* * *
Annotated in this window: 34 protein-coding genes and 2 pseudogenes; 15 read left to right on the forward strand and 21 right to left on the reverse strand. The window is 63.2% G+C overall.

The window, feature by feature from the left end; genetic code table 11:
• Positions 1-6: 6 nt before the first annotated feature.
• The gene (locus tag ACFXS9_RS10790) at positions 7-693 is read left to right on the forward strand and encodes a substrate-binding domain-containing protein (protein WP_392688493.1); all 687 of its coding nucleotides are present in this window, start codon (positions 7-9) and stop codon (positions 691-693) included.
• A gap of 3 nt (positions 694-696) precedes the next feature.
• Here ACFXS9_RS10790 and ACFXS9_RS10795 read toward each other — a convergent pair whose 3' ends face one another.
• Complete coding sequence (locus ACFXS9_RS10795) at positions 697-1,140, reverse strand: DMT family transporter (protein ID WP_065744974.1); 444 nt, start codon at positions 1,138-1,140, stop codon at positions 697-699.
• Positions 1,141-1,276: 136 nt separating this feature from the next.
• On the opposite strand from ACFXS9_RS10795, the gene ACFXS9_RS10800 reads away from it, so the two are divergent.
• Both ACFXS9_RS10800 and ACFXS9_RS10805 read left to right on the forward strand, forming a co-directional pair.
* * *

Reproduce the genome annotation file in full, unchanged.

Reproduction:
Annotated in this window: 34 protein-coding genes and 2 pseudogenes; 15 read left to right on the forward strand and 21 right to left on the reverse strand. The window is 63.2% G+C overall.

The window, feature by feature from the left end; genetic code table 11:
• Positions 1-6: 6 nt before the first annotated feature.
• The gene (locus tag ACFXS9_RS10790) at positions 7-693 is read left to right on the forward strand and encodes a substrate-binding domain-containing protein (protein WP_392688493.1); all 687 of its coding nucleotides are present in this window, start codon (positions 7-9) and stop codon (positions 691-693) included.
• A gap of 3 nt (positions 694-696) precedes the next feature.
• Here ACFXS9_RS10790 and ACFXS9_RS10795 read toward each other — a convergent pair whose 3' ends face one another.
• Complete coding sequence (locus ACFXS9_RS10795) at positions 697-1,140, reverse strand: DMT family transporter (protein ID WP_065744974.1); 444 nt, start codon at positions 1,138-1,140, stop codon at positions 697-699.
• Positions 1,141-1,276: 136 nt separating this feature from the next.
• On the opposite strand from ACFXS9_RS10795, the gene ACFXS9_RS10800 reads away from it, so the two are divergent.
• Both ACFXS9_RS10800 and ACFXS9_RS10805 read left to right on the forward strand, forming a co-directional pair.